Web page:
Monday is community garden day. It starts at 9.30am but (and don't tell the others), its still freezing at 9.30 so I go at 10, which is only marginally better! Today we were finishing off weeding and replanting one of the beds in the mandala section. It was a hell of a mess and had been since last year when the unusually high winter rains had flooded this medicinal herb area completely, eventually leaving a sodden, compacted, weed-infested chaos; with not a single herb surviving.
In another area, the rhubarb had been shaded out by extra growth on the fruit trees so it was decided to transplant the dozen or so rhubarb plants into this now weeded slice of the mandala pie. Everyone seemed to love rhubarb and talk was of magnificent rhubarb plots in childhood home gardens, recipes and how best to grow them.
Now, there are many different characters attending this gathering but this little story is about one. You may remember I have mentioned Liz several times before..... in relation to our sailing trips, the Thursday food forest and the kind giver of 2 great armchairs that fill my lounge with comfort. Well, Liz is intelligent, articulate, not afraid to call a spade a spade; often recounting decisions made in meetings, a keen environmental activist and knower of every single person who has ever passed through Cygnet, by water or by land!
This morning I happened to be surveying the happy scene of workers and listening to their chatter about rhubarb, as I arrived with my gardening tools, when suddenly Liz called out "Look, there it is! They didn't drown after all." and hurried off to find a bucket. I looked at where she'd pointed.... to me it appeared she had gone mad and had begun to dig up the path! All I saw was grass, which had been happily minding its own business and making a very nice walking surface between the beds until this minute.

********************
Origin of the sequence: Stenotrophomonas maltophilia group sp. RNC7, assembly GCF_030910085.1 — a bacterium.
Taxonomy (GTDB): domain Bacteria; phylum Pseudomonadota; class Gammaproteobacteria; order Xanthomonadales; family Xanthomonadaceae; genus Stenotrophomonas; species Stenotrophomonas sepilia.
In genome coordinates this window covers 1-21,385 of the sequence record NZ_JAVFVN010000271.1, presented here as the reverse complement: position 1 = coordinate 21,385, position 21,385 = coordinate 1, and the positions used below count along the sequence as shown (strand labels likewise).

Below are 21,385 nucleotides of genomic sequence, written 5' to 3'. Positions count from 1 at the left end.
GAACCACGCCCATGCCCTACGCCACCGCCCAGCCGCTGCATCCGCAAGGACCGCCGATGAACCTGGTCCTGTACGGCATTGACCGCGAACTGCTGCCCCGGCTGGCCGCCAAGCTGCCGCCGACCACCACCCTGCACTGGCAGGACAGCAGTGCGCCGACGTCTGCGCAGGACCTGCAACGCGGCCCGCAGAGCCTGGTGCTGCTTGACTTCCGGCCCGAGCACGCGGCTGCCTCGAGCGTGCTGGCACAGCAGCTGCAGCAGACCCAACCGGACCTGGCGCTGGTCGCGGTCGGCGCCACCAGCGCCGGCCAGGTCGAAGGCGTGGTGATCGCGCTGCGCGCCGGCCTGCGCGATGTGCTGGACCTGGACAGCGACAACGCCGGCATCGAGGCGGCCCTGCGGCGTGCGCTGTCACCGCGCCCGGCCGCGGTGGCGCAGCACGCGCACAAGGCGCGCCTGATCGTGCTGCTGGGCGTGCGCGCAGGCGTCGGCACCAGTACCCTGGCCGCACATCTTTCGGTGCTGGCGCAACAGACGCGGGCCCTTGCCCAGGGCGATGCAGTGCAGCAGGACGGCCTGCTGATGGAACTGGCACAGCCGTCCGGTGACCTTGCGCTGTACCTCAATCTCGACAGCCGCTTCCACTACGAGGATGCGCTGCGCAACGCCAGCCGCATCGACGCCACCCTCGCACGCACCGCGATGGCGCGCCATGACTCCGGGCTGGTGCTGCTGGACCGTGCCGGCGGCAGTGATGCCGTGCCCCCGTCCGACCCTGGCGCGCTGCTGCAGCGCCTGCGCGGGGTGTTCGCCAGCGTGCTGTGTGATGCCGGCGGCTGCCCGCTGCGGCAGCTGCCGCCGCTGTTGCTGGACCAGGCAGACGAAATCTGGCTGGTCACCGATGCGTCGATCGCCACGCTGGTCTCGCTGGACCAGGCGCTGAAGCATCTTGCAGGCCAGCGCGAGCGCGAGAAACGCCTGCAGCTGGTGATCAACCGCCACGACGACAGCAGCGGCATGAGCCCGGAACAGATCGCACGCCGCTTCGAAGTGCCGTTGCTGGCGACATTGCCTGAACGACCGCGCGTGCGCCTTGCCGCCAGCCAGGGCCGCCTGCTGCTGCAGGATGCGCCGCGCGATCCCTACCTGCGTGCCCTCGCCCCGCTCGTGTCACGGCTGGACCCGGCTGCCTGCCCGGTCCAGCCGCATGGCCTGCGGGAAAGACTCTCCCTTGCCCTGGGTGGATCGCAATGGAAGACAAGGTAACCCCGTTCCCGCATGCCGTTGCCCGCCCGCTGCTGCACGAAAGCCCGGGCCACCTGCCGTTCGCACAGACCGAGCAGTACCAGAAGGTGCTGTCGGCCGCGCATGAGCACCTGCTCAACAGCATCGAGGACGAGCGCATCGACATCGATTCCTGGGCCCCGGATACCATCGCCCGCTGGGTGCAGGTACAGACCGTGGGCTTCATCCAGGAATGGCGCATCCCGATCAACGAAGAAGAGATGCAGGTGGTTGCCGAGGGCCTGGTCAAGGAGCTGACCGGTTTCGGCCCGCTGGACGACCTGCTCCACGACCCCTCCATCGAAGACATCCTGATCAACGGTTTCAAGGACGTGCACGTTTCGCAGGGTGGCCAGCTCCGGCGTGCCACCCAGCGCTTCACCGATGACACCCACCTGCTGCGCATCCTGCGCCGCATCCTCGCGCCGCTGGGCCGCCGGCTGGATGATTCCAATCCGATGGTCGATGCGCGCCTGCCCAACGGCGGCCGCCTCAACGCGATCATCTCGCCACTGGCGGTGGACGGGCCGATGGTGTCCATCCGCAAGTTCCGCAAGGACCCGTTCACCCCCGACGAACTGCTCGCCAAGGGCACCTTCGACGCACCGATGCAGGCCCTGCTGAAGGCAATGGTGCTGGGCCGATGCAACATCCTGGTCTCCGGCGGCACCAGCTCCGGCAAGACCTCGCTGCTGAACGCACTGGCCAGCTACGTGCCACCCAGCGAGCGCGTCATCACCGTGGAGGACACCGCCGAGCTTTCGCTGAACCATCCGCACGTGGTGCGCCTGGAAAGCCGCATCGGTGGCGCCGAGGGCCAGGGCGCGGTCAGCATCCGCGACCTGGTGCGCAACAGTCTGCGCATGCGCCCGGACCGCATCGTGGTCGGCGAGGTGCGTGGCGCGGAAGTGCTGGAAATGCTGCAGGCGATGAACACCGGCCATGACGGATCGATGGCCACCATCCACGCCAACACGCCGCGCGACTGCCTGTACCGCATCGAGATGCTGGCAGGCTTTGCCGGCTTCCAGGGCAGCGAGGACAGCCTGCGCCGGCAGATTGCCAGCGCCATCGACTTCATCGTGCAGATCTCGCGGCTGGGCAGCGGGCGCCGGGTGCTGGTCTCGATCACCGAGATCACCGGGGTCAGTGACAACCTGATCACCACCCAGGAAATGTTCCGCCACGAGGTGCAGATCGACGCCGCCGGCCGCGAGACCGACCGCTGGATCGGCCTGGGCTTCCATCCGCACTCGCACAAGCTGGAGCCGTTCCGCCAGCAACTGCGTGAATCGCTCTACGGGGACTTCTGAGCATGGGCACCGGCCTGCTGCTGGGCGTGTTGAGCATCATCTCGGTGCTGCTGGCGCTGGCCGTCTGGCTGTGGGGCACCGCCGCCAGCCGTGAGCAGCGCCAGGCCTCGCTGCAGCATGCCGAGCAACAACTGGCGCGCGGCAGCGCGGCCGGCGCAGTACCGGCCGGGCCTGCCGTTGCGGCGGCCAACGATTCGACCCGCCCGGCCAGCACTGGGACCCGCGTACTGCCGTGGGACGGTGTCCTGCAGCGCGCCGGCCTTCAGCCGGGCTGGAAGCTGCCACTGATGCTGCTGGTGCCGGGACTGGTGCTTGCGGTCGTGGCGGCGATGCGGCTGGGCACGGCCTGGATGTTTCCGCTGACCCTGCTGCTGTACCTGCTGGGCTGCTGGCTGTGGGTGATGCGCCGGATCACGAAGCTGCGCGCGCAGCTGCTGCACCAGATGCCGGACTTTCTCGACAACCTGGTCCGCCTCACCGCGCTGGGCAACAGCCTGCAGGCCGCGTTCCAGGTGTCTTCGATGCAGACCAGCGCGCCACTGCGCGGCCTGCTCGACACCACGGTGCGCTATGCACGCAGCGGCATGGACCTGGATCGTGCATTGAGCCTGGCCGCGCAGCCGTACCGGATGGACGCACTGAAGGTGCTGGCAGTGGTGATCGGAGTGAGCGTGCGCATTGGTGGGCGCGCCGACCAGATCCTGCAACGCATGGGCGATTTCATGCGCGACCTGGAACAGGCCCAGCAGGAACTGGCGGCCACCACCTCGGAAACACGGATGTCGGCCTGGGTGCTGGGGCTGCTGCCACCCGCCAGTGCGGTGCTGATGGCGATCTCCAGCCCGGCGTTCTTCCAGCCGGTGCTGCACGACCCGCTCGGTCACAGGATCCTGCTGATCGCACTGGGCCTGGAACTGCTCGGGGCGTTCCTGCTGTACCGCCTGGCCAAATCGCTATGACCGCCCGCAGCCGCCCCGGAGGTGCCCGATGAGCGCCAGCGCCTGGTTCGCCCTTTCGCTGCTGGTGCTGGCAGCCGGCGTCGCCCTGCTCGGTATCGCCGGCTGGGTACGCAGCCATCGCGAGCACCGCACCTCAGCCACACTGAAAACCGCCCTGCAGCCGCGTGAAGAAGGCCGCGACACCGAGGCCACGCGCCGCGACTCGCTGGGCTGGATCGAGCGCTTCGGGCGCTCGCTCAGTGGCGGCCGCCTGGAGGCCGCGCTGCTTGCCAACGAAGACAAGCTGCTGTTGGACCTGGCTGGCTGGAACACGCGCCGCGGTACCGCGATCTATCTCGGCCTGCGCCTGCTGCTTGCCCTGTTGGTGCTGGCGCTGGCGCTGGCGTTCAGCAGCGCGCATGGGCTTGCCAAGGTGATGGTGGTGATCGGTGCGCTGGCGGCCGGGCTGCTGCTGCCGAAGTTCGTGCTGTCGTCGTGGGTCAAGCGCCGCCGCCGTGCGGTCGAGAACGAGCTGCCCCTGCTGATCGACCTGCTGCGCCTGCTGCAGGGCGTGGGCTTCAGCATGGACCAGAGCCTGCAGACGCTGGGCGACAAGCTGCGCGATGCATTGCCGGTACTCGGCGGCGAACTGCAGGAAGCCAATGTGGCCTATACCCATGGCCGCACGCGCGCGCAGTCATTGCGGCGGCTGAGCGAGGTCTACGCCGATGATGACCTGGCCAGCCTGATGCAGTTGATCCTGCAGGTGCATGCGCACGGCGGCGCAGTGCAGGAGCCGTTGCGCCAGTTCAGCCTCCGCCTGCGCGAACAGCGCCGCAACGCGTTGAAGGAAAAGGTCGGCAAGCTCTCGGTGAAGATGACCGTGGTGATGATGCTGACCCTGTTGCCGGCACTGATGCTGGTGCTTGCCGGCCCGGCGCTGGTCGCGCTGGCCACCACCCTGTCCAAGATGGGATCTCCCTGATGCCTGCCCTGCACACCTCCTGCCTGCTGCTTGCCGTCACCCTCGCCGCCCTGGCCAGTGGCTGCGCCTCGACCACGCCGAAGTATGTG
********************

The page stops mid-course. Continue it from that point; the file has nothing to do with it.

Now, this whole gardening session lasts for a couple of hours and the longer it continued today, the more I was convinced that, in some previous life, Liz had been an enthusiastic horse radish farmer! Her excitement had been cause by minuscule blades of what was impossible, to the untrained eye, to distinguish from the couch grass. Before this mandala was shaped, horse radish had prospered here, but so had grass.... Ever as full of ideas as I am, Liz said to me "You dig up the path and I will save the shoots!" Well, Liz did not stop rescuing shoots and roots and spouting forth with facts about horse radish for 2 hours, nor did her enthusiasm wane, even as the others packed up ready to head off for a cup of coffee.
Finally it was agreed that every single piece of horse radish had been meticulously excised from where it had last been seen 2 years previously, and Liz had formulated plans for selling these rather unpopular plants to every one of the crowds of people she knows, all in the name of making money for the community garden. With a bucket of roots left for the workers to take home to eat, she was reciting recipes and menus even as the last person left the garden, mostly empty-handed. It seems that the average Australian is not as keen on horse radish as one originally from far north Scotland, especially one who, I am sure, must have once been president of the horse radish growers society in a previous life!